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kenthenricksen

Pitting and pinholing

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Hi Rick Wise!

Are the pinholes on the sides facing your kiln elements appearing throughout the load, or just on top/hottest shelf? Only nearest the elements or any/all surfaces that get direct radiant from th' elements? Got any pics to post? Any other helpful info, e.g. what clay body, did the firing hit your heat work target and how do you know, what glaze/formula...

I had some tiny bubbles in clear (Kitten's Clear ) when I've run a cone too hot by mistake - but the lil' bubbles are all over.

Bill and Magnolia might have missed that your post is tagged onto an older thread...

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Bill may have confused my question with an earlier one.  I repeat:

On 2/15/2019 at 2:47 PM, Rick Wise said:

I get some pin-holing but only on the side nearest the electric elements in my kiln.  I'm sure that is telling me something but I dont know what.  Too hot?   Suggestions for avoiding this?

To clarify, this happens in the final glaze firing.  The glaze is my glaze -- not a commercial glaze.  There is no sign of bubbles or other problems when applying the glaze -- the pinholes appear only after firing in the finished pot.  And, as I said, only on the side nearest  the elements.

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1 hour ago, Rick Wise said:

Bill may have confused my question with an earlier one.  I repeat:

To clarify, this happens in the final glaze firing.  The glaze is my glaze -- not a commercial glaze.  There is no sign of bubbles or other problems when applying the glaze -- the pinholes appear only after firing in the finished pot.  And, as I said, only on the side nearest  the elements.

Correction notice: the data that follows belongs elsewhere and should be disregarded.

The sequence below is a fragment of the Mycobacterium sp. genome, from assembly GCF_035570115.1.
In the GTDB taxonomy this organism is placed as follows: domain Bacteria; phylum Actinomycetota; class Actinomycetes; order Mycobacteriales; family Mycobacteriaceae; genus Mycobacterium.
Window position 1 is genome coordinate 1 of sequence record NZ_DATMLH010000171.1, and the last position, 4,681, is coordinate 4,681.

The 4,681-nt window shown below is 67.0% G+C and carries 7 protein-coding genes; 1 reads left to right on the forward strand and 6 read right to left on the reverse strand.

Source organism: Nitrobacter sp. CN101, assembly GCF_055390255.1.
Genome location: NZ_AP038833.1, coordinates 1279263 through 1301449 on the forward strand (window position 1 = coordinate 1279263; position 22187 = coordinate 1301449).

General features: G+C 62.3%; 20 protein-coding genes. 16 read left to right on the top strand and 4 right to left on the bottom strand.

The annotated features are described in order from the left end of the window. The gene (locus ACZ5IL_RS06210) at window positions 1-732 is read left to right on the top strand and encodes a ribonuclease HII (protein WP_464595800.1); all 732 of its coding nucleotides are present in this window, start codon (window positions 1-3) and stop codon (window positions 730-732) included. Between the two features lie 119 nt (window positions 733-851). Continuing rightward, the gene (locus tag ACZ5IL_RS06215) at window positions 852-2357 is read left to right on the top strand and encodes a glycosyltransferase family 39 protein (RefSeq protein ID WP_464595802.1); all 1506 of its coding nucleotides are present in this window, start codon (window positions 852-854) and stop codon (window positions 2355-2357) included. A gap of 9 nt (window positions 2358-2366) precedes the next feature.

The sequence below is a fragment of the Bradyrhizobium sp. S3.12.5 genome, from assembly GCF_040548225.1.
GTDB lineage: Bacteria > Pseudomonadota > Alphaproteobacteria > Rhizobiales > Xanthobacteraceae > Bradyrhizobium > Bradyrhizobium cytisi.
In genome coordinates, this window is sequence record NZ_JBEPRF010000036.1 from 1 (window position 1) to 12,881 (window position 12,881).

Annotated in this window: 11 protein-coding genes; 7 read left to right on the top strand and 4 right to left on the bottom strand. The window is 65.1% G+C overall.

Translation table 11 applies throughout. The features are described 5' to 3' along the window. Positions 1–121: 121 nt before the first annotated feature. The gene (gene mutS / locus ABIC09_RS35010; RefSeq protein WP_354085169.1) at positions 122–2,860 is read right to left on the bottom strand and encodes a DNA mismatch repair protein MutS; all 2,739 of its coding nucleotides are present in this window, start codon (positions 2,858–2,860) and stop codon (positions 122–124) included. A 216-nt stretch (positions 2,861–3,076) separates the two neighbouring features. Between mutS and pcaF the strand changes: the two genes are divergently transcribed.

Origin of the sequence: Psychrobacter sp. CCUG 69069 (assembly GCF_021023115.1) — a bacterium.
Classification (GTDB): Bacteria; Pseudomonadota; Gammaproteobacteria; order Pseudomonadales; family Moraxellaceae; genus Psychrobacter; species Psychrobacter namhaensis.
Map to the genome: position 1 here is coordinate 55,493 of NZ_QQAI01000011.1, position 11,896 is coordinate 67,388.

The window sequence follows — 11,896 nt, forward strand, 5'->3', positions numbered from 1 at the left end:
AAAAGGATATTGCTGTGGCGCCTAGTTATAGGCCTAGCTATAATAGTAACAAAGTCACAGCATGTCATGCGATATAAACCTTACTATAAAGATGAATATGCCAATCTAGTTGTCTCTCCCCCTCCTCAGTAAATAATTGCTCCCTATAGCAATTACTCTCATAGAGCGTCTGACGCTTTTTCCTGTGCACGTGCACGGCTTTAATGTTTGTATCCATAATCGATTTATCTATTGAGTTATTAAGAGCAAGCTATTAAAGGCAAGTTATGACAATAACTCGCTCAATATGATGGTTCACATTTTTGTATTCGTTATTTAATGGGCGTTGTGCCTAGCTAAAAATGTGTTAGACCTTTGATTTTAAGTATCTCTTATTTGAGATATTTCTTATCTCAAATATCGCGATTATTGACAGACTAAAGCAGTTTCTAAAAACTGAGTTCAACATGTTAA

I know the original op had bubbles, did you feel packed bed porosity was not worth testing or have you tested and feel confident it is not an issue?

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Describe the 'pin holes' more thoroughly.  Is there an unglazed clay surface at the bottom of the pin holes?  or are the pin holes blisters that have burst and leave a glaze coating over the bottom of the hole?

My hypothesized explanations: 
A.  The first could be a consequence of the side next to the coils heating the applied glaze fast enough that the gas in the surface pores is punching a hole through the powdered glaze ingredients.  While on the cooler side away from the elements the gases are escaping more gently between the powdered glaze particles and not creating holes. 

B.  If the holes are healed blisters, the glaze is likely forming a melt before all the gas has been expelled from the pores in the bisque ware and the glaze melt is not 'strong' enough to keep the gases from bursting through the melt.  Either 

Some questions about the glaze:  is this a very viscous, stiff glaze?  Does the glaze have a high surface tension?  put another way, does the glaze run much? and when applied thick does the glaze spread out or roll up at the edge between the glazed and unglazed areas? 

Photos of the pinholes and the non-pinhole areas would be helpful in troubleshooting via the forum.

LT

 

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